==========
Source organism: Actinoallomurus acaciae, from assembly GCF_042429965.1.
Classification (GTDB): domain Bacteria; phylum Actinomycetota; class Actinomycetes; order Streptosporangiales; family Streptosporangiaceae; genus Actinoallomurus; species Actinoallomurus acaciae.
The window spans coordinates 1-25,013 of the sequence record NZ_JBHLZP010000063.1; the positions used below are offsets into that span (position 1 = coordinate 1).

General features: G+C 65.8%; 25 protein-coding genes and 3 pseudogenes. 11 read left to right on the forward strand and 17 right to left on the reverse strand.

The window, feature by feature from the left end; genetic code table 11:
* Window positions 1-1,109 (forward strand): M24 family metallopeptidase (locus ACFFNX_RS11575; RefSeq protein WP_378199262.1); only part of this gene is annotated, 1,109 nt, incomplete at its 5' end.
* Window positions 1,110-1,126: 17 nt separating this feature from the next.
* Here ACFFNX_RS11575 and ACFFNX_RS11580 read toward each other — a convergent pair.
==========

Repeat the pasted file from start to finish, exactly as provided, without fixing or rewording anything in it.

Source organism: Actinoallomurus acaciae, from assembly GCF_042429965.1.
Classification (GTDB): domain Bacteria; phylum Actinomycetota; class Actinomycetes; order Streptosporangiales; family Streptosporangiaceae; genus Actinoallomurus; species Actinoallomurus acaciae.
The window spans coordinates 1-25,013 of the sequence record NZ_JBHLZP010000063.1; the positions used below are offsets into that span (position 1 = coordinate 1).

General features: G+C 65.8%; 25 protein-coding genes and 3 pseudogenes. 11 read left to right on the forward strand and 17 right to left on the reverse strand.

The window, feature by feature from the left end; genetic code table 11:
* Window positions 1-1,109 (forward strand): M24 family metallopeptidase (locus ACFFNX_RS11575; RefSeq protein WP_378199262.1); only part of this gene is annotated, 1,109 nt, incomplete at its 5' end.
* Window positions 1,110-1,126: 17 nt separating this feature from the next.
* Here ACFFNX_RS11575 and ACFFNX_RS11580 read toward each other — a convergent pair.